I liked the Huawei MediaPad 7. Cracked screen aside, the Medipad 7 is well made, fast, has a great screen, and is very portable. With the right accessories, like a good case and a keyboard, it could work OK in an enterprise environment (of course with the standard Android limitations) but the lack of a full size USB port hamstrings the MediaPad 7 for enterprise work. This may be the tradeoff you have to make to get a 7″ form-factor so you need to asses whether the ability to connect drives or peripherals via USB is a real need for you. I prefer the 10″ screen tablets for work but a 7″ is great for portability and as a quick around-the-house consumption device. I’d consider the Huawei MediPad 7 if it’s priced correctly — stay tuned for pricing announcements which should be coming soon from Huawei.

Video

[youtube http://www.youtube.com/watch?v=Fp5WO-XzEEU&version=3&hl=en_US]

Huawei MediaPad 7″ Honeycomb Tablet Hands-on

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I managed to get a Huawei Mediapad for a few weeks to trial. I only managed to get a few hours in with the device today and snap off a couple of low res pictures from my phone but I’ll follow up with an in-depth overview and some high quality photos in a few days. In the meantime if you have any tests you want me to run on the Huawei MediaPad leave a comment and I’ll see what I can do.

Before I give you a few quick thoughts, you can find full specs at the Huawei MediaPad tracking page in our mobile device database.

huawei mediapad

I compared it to an iPad 2 and like the Galaxy Tab found it to be roughly half the size of the Apple unit. The unit is pocketable, just, but cargo pant-pocketable none the less.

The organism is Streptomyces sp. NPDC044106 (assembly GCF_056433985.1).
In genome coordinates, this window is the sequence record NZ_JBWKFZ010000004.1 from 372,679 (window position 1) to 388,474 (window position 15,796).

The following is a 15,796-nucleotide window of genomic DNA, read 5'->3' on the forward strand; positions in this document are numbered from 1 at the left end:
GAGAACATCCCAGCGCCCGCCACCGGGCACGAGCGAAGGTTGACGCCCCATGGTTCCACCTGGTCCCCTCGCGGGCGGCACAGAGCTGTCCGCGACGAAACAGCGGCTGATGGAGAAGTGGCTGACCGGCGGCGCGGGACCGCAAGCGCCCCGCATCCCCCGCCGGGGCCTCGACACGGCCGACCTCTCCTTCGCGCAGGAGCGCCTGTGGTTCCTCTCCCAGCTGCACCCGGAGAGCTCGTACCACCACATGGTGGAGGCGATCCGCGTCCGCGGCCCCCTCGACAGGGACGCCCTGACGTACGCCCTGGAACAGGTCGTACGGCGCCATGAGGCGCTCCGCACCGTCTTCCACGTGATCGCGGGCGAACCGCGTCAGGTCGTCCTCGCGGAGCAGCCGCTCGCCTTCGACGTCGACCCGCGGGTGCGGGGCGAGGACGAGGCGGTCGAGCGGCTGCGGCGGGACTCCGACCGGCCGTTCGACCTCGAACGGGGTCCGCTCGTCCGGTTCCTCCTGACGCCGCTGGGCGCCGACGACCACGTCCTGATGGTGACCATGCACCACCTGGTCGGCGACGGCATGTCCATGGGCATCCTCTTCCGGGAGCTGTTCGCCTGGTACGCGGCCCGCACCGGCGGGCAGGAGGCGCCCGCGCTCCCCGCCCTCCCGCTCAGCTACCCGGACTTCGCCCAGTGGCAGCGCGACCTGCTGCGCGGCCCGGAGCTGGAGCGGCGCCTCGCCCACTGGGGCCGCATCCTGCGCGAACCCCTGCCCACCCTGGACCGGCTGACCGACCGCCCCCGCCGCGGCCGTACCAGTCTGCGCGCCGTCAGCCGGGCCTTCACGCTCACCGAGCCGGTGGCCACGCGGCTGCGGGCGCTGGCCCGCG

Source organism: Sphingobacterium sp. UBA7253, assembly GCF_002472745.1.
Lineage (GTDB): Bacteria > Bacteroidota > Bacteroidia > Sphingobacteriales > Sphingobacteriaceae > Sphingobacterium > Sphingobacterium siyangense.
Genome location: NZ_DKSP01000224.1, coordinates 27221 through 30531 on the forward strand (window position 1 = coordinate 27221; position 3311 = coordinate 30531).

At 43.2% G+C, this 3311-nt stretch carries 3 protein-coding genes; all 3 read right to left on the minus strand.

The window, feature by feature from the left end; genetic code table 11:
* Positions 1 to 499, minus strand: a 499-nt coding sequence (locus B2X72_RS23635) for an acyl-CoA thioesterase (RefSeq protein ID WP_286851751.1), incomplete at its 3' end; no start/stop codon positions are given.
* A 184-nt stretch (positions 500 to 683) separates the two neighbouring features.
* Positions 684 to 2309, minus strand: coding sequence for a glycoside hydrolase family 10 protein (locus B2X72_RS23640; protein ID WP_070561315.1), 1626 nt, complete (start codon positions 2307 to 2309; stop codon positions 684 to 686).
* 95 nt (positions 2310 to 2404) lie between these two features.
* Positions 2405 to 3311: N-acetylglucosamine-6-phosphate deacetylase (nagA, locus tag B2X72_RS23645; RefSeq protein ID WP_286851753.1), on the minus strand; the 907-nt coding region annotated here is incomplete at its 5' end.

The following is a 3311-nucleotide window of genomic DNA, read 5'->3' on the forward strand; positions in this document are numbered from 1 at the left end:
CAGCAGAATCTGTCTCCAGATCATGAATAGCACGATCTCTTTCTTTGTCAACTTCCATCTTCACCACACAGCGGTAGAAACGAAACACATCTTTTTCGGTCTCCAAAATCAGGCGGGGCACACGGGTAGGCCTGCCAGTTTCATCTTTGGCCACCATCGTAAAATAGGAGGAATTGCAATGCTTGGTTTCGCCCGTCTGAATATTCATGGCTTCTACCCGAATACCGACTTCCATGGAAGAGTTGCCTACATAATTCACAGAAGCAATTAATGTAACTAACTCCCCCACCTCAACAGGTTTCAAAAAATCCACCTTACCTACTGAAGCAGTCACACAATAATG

The screen is great — sharp, bright, and very responsive. The device itself is nicely built and feels solid in the hand. The Huawei MediaPad is heavier than the Galaxy Tab but it feels like the same form factor so if you are happy with the size and feel of the Galaxy Tab you’ll likely be happy with the MediaPad too.

I don’t have a lot of apps installed yet and not a lot of media on it to slow it down but I was pleasantly surprised by how fast it is. Everything is snappy and very responsive. Apps open fast, media plays almost instantly and overall the processor doesn’t seem to struggle with anything.

If the pricing comes in at the right level, I think this device will sell very well.


Chippy is also looking forward to the Huawei MediaPad, and is actually considering trading up his much-used and loved Galaxy Tab for it. Though the tab has treated him well for over a year, Chippy says that he’s overdue for the benefits of Honeycomb in a 7″ form-factor. The upcoming dual-core Galaxy Tab Plus is likely to be a potent competitor to the Huawei MediaPad, especially when it comes to availability.

Huawei MediaPad Visits the FCC

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Pocketables points out that the Huawei MediaPad, which Chippy plans on purchasing, has made its way through the FCC, likely on it’s way to a US release.

After skimming the relevant FCC documents, it appears as though this is a WiFi-only version of the MediaPad, though Pocketables thinks we may see a carrier-tied version of the Huawei MediaPad at some point.

The Huawei MediaPad has already been made available for sale in a number of other countries and is one of only a few 7″ Honeycomb tablets yet available or announced. Others include Samsung’s Galaxy Tab 7.7 (and Galaxy Tab 7 Plus), the Toshiba Thrive 7, Acer’s Iconia Tab A100, and a few lesser known tablets.

One Year with the Galaxy Tab 7, What Next? Huawei Mediapad?